Armenia and Azerbaijan have announced an agreement to halt fighting over the Nagorno-Karabakh region of Azerbaijan under a pact signed with Russia that calls for the deployment of Russian peacekeepers as well as territorial concessions.
Nagorno-Karabakh has been under the control of ethnic Armenian forces backed by Armenia since a 1994 truce ended a separatist war in which an estimated 30,000 people died.
Sporadic clashes have occurred since then, and full-scale fighting began on September 27.
Several cease-fires had been called but were almost immediately violated. However, the agreement announced early on Tuesday appeared more likely to take hold because Azerbaijan has made significant advances, including taking control of the strategically key city of Shushi on Sunday.
Armenian Prime Minister Nikol Pashinian said on Facebook that calling an end to the fight was “extremely painful for me personally and for our people”.
Soon after the announcement, thousands of people streamed to the main square in the Armenian capital Yerevan to protest the agreement, many shouting, “We won’t give up our land”.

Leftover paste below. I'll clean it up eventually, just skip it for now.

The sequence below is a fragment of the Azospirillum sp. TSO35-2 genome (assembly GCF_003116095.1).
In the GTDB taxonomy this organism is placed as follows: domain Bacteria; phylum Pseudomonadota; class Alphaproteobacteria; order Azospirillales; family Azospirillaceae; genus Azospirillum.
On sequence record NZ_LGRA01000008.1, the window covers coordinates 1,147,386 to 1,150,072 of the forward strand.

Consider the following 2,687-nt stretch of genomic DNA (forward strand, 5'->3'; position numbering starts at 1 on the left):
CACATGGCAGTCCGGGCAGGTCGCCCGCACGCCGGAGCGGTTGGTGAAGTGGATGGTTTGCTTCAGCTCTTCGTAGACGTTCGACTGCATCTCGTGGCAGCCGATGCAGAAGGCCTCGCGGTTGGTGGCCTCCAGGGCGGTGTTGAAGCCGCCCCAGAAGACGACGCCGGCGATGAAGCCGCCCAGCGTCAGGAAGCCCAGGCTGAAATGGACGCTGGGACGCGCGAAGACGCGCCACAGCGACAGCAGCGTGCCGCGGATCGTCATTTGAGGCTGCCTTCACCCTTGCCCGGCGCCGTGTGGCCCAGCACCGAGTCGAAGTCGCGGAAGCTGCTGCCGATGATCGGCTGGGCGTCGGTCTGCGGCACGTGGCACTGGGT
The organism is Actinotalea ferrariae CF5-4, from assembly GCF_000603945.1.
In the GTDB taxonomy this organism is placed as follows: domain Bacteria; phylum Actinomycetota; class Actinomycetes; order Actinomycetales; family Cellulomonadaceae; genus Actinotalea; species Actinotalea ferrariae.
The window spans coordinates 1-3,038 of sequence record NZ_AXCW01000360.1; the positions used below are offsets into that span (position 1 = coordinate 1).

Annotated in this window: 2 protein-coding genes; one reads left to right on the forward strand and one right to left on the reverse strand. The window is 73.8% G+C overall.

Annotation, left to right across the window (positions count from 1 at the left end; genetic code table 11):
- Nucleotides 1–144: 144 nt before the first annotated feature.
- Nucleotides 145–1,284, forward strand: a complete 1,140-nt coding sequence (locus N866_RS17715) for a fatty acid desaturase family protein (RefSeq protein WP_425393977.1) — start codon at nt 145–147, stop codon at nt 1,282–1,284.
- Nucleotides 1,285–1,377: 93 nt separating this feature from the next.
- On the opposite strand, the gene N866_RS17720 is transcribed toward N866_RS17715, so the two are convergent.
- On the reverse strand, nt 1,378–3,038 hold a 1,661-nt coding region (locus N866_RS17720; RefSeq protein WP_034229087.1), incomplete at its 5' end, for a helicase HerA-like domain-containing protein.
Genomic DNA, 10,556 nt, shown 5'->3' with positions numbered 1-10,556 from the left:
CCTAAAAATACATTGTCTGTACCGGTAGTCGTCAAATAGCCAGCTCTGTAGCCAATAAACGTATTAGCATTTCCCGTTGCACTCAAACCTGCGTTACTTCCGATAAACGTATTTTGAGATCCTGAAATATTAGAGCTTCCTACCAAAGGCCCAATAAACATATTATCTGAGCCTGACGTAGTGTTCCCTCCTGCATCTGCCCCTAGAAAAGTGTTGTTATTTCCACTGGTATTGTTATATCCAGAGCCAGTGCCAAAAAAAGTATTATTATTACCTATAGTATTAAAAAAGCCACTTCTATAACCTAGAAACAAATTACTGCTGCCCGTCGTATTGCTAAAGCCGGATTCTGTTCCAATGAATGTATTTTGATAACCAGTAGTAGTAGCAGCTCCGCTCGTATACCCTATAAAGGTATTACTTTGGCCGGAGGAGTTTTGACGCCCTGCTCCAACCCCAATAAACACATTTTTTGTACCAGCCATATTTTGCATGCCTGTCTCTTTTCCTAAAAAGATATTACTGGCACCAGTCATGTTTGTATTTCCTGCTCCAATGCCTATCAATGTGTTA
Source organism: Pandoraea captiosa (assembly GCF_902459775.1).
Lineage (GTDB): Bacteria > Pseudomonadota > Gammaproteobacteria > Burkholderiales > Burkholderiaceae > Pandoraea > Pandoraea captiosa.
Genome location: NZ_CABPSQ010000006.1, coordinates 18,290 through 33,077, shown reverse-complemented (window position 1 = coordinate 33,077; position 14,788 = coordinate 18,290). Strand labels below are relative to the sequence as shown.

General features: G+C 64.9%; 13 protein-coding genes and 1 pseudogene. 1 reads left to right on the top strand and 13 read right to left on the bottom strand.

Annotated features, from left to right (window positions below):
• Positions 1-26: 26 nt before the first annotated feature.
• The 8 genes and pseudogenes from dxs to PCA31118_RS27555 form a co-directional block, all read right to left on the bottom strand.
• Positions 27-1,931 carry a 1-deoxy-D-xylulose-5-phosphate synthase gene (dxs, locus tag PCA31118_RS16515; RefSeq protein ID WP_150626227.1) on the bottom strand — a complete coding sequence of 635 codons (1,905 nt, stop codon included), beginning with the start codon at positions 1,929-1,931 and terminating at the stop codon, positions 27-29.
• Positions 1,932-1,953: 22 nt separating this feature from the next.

Some of them broke into the main government building, saying they were searching for Mr Pashinian, who apparently had already departed.
The agreement calls for Armenian forces to turn over control of some areas it held outside the borders of Nagorno-Karabakh, including the eastern district of Agdam.
That area carries strong symbolic weight for Azerbaijan because its main city, also called Agdam, was thoroughly pillaged, and the only building remaining intact is the city’s mosque.
Armenians will also turn over the Lachin region, which holds the main road leading from Nagorno-Karabakh to Armenia.
The agreement calls for the road, the so-called Lachin Corridor, to remain open and be protected by Russian peacekeepers.
In all, 1,960 Russian peacekeepers are to be deployed in the region under a five-year mandate.